Perception Matters

Establishing the proper message and creating the right perception of your organization is crucial to developing and maintaining a positive relationship with a community. Joey’s Mini Mart, a small corner store located in a quiet, pleasant neighborhood in Scottsville, New York, a couple miles away from the Rochester Institute of Technology, opened for business less than three years ago. Joey’s Mini Mart is submerged in the middle of a neighborhood, prohibiting the store from being able to put in gas pumps. Additionally, the store faced heavy competition from well-established covenant stores in the area that have gas pumps. These two facts concerned the young owner, Joe Valvano, but did not deter him from opening. The mini mart was just the beginning of his plan. The ultimate goal was to open up a liquor store. Considering the close proximity of a university, the idea of a liquor store seemed to be a very profitable entity, but being located in a family neighborhood presented an obstacle.

Joe needed to create an image that would allow him to maintain a steady flow of business as well as promote the opening of his liquor store with little backlash or resistance from the surrounding community, a venture that often leads to negative reactions. To accomplish this, Valvano decided to embed himself in the neighborhood and become a part of the people of Scottsville’s everyday lives. His main objective became to create a welcoming experience for customers, greeting them with a smile and engaging them in conversations about their lives and their families. He created the perception that he cared, and he really did. In fact, he knew more about his customers than just their names and what they bought, he knew about their lives because they felt comfortable sharing with him. Valvano also gave back to the community, sponsoring children’s soccer and hockey teams. Joe had effectively painted himself as a prominent member of the town of Scottsville, granting him regular business and notoriety among the neighborhood.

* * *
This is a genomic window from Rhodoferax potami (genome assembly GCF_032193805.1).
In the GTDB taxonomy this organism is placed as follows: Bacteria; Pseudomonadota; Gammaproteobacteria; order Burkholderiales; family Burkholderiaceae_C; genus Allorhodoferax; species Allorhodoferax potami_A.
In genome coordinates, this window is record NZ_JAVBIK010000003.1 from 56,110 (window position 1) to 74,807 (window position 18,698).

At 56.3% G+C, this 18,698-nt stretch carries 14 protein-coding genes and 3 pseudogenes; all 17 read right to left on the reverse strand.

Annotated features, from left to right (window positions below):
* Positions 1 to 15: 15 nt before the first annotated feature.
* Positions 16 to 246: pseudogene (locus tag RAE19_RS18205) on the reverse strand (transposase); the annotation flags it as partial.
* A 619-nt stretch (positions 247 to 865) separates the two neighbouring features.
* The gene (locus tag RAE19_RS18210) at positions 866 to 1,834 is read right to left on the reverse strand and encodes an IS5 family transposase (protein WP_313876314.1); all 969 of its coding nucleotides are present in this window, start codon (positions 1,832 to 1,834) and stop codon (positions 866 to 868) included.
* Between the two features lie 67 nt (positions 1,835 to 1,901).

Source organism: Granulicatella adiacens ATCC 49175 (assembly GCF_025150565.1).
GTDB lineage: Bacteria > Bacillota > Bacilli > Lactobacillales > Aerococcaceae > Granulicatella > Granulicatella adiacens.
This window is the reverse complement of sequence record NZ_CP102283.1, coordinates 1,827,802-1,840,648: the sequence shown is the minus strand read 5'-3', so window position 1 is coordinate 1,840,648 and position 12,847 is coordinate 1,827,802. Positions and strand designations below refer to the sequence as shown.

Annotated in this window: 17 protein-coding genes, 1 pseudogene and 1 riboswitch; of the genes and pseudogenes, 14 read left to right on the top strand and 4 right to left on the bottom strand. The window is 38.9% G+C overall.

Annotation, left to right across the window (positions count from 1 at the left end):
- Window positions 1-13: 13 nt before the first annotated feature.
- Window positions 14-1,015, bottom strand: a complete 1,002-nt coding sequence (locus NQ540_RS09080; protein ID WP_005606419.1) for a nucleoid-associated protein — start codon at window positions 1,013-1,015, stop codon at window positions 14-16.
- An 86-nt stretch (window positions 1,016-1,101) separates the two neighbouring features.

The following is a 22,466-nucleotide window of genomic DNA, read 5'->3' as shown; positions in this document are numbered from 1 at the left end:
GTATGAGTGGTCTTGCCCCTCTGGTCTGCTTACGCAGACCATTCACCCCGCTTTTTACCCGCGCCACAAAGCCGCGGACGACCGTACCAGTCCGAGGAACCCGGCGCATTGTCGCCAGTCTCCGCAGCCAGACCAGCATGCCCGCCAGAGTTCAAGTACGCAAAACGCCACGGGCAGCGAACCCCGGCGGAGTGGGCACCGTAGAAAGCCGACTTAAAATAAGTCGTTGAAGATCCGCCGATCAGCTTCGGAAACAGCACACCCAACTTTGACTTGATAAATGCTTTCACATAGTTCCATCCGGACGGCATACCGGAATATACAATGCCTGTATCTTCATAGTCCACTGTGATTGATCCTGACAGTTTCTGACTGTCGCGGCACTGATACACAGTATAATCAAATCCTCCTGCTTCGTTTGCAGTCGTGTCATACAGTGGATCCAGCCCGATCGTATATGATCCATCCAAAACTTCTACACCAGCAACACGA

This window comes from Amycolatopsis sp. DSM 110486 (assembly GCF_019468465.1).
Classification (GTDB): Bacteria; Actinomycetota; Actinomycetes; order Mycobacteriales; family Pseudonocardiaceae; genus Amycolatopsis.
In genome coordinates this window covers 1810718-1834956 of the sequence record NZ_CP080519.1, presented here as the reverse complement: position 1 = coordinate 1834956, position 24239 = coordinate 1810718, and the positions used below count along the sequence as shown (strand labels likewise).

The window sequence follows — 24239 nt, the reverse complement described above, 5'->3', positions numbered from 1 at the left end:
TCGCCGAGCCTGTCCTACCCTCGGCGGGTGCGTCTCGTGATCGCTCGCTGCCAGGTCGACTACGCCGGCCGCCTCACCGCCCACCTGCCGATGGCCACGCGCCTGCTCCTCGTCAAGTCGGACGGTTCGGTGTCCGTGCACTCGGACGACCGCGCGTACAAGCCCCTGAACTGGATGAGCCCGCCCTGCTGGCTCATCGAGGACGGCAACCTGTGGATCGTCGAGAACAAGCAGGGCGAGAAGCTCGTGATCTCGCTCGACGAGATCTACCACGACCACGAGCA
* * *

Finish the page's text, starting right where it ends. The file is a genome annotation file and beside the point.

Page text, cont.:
When it came time to open the liquor store, Father and Son Wine and Spirits, Joe was already a staple within the community. Inhabitants of the neighborhood wanted to see him succeed because they felt like he was one of them. Because of this, no one minded a liquor store in their backyard. After all that Joe had done for the community, how could they?

The identity that Joe was able to create for his mini mart directly lead to his ability to construct a business that can sometimes be perceived as deviant or sinful, without any negative reaction from those who live nearby. His simple plan of involving himself in the community has allowed Joe to maintain a strong relationship with his customers and expand his business into the future.

This guest blog was written by PRowl Public Relations staff member Evan Galusha

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